I used to think that the importance of ethnicity was vastly overblown in American society. What’s the point of being proud of the achievements of your ancestors? You had nothing to do with it. And why go to extra lengths to place yourself in a community of people bound by nothing stronger than genetic makeup or shared lineage? What a ridiculous standard for association.
But that was all before this recent Christmas break when, after delving into my own mysterious origins, I discovered that I’m not white like most everyone else here at CSU-I’m actually ethnic. With a mere sample of my DNA and a small fee, I was able to learn (with a 98.9% degree of accuracy) that I embody the culmination of two proud ethnicities: Russian Orthodox Jew and Panamanian.
Initially, I perceived this revelation to be trivial, but the more I thought about it, the more I realized that specifying an ethnicity cast an entirely new light on my 22 years of American experience. I reclassified myself as a Panamo-Russo-Semitic-American, and I spent the remainder of the break exploring American history, specifically looking for the weighty achievements of my progenitors.
That’s when I discovered the nasty truth about the way American history is taught: none of the books I consulted contained any information about contributions made by Panamo-Russo-Semitic-Americans. None. I could understand if one or two history books had left this information out, but every single text I consulted conveniently avoided any mention of my distinct heritage.
Some of you who have not experienced having your roots historically whitewashed are probably scoffing at my pain right now, and, before I realized I was ethnic, I would’ve been laughing with you. But please abandon your misconceptions and preconceptions and allow me to give one specific concrete example of how Panamo-Russo-Semitic-Americans are consistently marginalized.
I’m sure almost everyone’s well-versed with the career of Baseball Hall of Famer, Rod Carew. I’ll bet most of you know he’s a member of the elite 3,000 Hit Club, as well as the fact that he spent 15 consecutive seasons with a batting average over .300. Some of you might even be familiar with his personal generosity and tireless charity work. But I’ll bet that almost none of you are aware of the fact that he is a Panamo-Russo-Semitic-American.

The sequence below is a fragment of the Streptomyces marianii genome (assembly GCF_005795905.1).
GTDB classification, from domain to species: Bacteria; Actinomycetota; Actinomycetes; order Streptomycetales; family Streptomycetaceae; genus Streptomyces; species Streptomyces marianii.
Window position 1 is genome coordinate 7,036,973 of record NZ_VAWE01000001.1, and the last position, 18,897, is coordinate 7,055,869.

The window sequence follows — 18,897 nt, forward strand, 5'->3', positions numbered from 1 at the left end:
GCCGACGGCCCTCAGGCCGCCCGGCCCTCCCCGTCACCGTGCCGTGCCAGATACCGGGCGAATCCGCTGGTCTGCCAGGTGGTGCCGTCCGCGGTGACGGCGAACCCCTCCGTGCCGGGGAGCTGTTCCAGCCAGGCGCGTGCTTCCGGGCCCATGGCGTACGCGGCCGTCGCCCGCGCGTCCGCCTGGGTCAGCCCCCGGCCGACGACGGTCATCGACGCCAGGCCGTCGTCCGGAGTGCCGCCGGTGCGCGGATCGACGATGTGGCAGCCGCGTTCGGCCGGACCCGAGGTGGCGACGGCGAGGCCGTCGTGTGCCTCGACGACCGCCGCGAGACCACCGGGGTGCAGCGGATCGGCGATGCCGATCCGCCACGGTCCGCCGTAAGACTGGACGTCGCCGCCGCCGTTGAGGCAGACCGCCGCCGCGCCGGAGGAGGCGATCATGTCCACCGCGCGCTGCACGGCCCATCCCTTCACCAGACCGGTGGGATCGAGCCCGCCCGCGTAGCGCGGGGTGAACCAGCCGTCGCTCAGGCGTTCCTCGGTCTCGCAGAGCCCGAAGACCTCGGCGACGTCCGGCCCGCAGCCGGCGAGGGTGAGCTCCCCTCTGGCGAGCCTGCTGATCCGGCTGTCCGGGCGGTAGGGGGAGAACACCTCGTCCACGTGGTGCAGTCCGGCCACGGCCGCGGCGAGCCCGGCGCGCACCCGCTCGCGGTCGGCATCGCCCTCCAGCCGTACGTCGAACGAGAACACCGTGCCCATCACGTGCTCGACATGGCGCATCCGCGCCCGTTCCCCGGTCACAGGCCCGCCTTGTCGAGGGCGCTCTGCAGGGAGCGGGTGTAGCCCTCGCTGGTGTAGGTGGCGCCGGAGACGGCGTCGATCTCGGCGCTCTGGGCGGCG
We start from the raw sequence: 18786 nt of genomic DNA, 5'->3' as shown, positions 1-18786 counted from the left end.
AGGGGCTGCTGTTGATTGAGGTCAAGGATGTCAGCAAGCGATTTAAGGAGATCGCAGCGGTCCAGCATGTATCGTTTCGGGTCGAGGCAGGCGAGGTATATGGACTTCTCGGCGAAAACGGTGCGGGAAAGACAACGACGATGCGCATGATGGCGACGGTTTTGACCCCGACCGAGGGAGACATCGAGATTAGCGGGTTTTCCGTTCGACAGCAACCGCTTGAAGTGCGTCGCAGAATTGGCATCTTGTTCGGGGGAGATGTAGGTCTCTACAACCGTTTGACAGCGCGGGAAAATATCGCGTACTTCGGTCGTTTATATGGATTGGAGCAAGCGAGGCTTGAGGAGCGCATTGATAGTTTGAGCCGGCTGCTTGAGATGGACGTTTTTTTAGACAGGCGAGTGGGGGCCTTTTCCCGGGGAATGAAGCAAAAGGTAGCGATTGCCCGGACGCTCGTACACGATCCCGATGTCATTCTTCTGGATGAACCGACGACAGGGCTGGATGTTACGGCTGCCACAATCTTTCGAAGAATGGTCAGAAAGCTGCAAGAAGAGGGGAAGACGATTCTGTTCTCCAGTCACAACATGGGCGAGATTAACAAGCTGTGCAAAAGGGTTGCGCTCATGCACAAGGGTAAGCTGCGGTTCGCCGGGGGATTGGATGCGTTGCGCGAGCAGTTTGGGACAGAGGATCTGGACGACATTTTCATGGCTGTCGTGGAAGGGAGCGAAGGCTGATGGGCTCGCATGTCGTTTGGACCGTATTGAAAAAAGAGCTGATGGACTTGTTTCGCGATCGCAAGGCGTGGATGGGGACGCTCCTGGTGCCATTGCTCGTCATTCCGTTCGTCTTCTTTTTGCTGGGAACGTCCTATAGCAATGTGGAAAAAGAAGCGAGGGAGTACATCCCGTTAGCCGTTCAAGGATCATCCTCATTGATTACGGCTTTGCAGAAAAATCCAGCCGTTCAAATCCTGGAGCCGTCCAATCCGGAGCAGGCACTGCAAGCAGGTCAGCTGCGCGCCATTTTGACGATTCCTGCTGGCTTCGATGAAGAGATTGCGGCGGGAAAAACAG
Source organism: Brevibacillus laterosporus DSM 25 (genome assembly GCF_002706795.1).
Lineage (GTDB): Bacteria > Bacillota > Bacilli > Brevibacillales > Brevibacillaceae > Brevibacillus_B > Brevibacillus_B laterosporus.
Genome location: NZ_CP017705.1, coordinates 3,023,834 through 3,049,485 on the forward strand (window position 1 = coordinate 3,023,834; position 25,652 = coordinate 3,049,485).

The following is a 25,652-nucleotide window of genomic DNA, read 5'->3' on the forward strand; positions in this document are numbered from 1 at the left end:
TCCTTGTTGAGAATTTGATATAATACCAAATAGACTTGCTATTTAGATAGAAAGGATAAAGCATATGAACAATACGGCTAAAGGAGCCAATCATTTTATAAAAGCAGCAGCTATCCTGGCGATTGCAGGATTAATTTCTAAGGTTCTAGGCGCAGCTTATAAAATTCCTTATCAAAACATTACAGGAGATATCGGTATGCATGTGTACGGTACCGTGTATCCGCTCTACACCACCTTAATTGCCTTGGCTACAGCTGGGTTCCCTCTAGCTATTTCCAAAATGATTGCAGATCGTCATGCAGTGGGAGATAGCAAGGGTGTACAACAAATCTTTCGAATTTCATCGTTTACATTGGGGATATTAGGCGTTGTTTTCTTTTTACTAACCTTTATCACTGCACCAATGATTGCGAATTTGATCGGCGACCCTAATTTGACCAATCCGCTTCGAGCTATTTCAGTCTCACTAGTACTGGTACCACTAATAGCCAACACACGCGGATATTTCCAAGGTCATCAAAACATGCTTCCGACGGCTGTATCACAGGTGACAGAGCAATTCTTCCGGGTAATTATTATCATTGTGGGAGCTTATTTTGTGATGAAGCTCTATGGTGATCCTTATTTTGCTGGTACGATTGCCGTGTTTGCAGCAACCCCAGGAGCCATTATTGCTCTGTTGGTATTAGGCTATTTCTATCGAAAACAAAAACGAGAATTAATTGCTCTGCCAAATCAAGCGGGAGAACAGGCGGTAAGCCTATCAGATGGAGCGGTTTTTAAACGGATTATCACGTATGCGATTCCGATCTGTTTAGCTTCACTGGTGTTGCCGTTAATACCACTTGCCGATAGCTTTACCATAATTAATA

Clearly, the omission of Carew’s ethnicity from all sports coverage is symptomatic of the condescending racism and bigotry that pervades American mass media as a whole. Furthermore, the effects of anti-Panamo-Russo-Semitic-Americanism in the media trickle down to the everyday treatment of those like me by predominantly white Americans.
For example, I recently treated myself to an elegant dinner at Marvo’s, one of Ft. Collins most beloved dining establishments. Mysteriously, the hostess seated me at a table close to both the kitchen and the restroom, even though there were plenty of tables available in the middle of the dining area. As I wondered why this was done to me, it suddenly struck me that it was very likely because of my ethnicity. And, looking back over the course of my life when similar events happened, I’ve decided that inexplicable poor behavior was, in nearly every instance, a probable act of racism.
But I refuse to allow racism to become a stumbling block for me in the future, and I would like to encourage other Panamo-Russo-Semitic-Americans to take the same brave stand. Toward this end, I’ve decided to petition CSU to institute a new Panamo-Russo-Semitic-American Student Organization.
Furthermore, in an effort to raise awareness of our unique history and distinctive heritage, I’m hereby declaring January “National Panamo-Russo-Semitic-American History Month.” I plan on having a booth set up on the plaza, and everyone who understands the importance of ethnicity is welcome to stop by and learn more about a new and refreshing culture.
Jon Watkins is a senior majoring in English.